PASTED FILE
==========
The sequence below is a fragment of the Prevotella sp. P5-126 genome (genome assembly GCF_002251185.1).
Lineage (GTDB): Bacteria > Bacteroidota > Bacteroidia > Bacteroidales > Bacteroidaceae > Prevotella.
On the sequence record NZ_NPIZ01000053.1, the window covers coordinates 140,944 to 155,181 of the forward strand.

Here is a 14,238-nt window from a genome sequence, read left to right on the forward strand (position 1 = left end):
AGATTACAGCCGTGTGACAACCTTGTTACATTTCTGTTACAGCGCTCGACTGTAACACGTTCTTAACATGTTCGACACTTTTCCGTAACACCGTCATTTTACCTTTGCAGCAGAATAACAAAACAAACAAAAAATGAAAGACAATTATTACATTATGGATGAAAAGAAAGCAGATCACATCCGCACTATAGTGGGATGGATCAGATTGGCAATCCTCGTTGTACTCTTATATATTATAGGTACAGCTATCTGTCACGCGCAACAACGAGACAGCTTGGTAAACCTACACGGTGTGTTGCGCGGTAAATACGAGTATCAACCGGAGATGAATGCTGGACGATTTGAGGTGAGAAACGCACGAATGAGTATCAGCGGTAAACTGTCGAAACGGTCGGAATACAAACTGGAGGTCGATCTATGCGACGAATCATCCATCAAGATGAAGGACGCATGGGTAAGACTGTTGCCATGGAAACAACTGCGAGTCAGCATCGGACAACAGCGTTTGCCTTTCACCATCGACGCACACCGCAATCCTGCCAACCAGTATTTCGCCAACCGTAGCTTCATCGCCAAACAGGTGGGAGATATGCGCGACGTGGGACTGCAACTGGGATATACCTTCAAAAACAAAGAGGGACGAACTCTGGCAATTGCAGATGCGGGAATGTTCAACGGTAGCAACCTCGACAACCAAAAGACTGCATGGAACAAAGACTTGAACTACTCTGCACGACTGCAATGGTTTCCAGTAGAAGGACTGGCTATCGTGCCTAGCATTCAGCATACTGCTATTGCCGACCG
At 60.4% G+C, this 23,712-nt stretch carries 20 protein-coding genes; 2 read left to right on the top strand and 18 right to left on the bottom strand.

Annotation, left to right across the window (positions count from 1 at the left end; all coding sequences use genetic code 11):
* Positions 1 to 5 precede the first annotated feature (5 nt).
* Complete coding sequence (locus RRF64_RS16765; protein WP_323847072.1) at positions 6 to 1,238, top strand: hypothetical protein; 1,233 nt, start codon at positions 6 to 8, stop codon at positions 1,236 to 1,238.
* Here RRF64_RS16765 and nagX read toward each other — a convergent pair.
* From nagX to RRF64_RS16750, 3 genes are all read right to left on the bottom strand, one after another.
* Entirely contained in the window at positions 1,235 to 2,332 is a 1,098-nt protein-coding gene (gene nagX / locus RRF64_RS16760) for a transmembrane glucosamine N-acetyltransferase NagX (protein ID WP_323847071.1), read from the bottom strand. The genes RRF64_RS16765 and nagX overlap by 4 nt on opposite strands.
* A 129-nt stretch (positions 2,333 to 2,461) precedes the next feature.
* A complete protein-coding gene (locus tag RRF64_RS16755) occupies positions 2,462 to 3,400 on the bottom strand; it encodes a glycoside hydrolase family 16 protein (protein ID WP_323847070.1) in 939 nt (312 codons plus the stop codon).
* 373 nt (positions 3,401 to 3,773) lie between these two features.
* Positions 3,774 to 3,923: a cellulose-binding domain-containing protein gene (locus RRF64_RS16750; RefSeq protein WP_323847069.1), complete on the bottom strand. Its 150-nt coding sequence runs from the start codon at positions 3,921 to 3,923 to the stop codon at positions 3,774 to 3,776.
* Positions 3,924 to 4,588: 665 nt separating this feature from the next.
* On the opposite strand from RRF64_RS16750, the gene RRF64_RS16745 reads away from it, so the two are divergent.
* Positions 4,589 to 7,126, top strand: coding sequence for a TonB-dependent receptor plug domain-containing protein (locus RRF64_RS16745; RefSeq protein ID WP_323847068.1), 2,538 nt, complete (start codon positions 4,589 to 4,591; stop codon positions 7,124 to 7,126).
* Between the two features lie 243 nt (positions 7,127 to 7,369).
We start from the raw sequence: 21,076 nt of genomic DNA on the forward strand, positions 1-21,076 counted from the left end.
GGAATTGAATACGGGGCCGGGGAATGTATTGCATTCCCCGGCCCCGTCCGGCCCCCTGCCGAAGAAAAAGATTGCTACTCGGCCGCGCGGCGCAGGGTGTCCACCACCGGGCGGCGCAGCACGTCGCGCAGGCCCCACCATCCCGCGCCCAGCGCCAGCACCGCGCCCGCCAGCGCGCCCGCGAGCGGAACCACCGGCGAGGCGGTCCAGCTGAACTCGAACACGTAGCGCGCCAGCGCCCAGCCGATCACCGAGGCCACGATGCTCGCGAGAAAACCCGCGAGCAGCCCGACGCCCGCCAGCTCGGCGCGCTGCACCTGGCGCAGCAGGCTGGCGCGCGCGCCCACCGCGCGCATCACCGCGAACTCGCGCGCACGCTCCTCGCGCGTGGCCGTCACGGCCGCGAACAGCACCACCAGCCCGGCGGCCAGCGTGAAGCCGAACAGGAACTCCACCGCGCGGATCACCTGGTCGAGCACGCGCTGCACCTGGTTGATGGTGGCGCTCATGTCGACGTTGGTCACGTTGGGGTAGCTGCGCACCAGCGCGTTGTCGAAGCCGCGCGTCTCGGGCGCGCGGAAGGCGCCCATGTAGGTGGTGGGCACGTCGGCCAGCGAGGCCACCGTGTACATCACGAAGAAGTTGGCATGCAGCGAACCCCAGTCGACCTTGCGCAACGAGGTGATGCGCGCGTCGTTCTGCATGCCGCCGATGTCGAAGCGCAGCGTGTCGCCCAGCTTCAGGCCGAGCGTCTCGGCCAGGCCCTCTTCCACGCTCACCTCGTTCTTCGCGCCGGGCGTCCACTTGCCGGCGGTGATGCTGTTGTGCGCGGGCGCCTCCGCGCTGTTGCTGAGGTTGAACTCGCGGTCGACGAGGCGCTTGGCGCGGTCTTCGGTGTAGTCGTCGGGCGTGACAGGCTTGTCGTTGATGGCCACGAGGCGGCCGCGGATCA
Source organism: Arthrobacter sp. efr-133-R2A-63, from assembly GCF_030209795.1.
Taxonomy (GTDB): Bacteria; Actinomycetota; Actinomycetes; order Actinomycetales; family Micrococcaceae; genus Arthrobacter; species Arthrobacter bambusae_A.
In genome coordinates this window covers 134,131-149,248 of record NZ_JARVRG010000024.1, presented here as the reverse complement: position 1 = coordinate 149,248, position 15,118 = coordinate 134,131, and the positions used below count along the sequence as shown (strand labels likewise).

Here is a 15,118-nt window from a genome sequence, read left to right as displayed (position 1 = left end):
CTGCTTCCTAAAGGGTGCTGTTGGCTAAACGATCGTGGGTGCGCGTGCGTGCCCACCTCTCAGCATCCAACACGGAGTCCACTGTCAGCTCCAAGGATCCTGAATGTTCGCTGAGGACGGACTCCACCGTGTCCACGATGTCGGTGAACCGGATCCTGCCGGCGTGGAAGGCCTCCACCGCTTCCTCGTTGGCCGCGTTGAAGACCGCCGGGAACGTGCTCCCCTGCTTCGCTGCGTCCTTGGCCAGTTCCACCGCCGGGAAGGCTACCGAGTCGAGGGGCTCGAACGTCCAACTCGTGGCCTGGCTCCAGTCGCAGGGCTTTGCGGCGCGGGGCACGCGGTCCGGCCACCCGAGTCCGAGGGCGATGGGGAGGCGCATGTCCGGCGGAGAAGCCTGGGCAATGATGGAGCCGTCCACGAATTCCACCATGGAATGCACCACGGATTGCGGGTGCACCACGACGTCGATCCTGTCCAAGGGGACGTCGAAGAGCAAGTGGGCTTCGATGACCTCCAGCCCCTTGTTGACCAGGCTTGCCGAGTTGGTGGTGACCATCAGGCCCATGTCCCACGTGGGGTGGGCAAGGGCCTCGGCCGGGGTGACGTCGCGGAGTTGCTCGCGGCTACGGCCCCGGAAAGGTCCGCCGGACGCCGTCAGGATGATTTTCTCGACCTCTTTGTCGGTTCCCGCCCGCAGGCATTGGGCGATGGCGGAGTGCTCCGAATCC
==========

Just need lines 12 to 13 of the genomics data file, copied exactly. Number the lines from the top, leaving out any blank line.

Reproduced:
* Entirely contained in the window at positions 1,235 to 2,332 is a 1,098-nt protein-coding gene (gene nagX / locus RRF64_RS16760) for a transmembrane glucosamine N-acetyltransferase NagX (protein ID WP_323847071.1), read from the bottom strand. The genes RRF64_RS16765 and nagX overlap by 4 nt on opposite strands.
* A 129-nt stretch (positions 2,333 to 2,461) precedes the next feature.